Now the PlayerController could never be given a switch or NPC because they don't have the same interface, this can even be enforced at compile-time rather than at run-time.

It would also be possible to have separate walk and shoot controllers allowing you to combine different abilities together, such as sharp-shooting with either a tendency to run away and hide or a tendency to get stuck in the thick of it.

[Edited by - dmatter on January 13, 2009 2:39:55 PM]

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Since an entity and it's controller seem closely related, I'd leave each type of entity (or the factory) deal with creating the associated controller (when necessary)

Basically something like:


class NPC : public Entity
{
void Talk(){....}

Entity()
{
controller = (NPCController*) controllerFactory->Create("NPCController");
controller->SetNPC(this);
}

Controller* GetController()
{
return controller;
}

NPCController* controller; // what other kind of controller can control a NPC anyway?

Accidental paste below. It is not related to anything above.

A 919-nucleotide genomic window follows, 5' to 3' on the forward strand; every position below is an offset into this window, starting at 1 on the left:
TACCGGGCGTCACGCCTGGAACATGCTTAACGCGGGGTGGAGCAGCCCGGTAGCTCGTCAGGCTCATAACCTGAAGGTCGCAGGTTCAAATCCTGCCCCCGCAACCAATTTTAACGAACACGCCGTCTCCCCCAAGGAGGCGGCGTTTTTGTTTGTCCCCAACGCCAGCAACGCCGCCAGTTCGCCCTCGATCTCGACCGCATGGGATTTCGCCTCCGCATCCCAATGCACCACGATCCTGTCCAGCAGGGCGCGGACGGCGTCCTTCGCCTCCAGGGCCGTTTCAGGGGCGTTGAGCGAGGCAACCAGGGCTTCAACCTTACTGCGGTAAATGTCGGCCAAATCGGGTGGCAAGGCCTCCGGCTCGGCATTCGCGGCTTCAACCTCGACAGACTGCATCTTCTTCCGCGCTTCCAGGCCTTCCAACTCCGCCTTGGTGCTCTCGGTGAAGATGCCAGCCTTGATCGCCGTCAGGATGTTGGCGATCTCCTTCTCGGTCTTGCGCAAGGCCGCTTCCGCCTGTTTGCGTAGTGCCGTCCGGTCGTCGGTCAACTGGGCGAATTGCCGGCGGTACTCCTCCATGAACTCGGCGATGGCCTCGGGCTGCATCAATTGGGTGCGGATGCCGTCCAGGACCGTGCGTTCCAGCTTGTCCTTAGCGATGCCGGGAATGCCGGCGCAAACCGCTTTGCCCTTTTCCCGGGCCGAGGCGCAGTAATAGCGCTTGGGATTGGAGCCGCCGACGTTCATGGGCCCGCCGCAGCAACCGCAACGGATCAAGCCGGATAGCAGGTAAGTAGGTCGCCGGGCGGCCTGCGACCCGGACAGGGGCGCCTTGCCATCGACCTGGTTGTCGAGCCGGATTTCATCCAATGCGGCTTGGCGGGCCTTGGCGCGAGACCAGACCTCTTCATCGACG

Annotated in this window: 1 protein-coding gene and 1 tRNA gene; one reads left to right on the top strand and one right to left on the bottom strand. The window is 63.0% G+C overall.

};


class NPCController : public Controller
{
void SetNPC(NPC* _npc)
{
npc = _npc;
}

NPC* npc; // What other kind of entity can be controlled by a NPCController anyway?
};

Entity* CreateEntity(string entityClass)
{
return entityFactory->Create(entityClass);
}

CreateEntity("NPC");

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Thanks for the ammendments dmatter.

Quote:

this can even be enforced at compile-time rather than at run-time.


This exactly is the problem. *How* to be enforced at compile-time, since the class of the entity and controller created is decided at run-time by the level designer himself? Is it possible? Or I just have to make peace with the casts if I want all this functionality in C++(as a note, the problem would not exist at all in a dynamically typed language like,say, Python).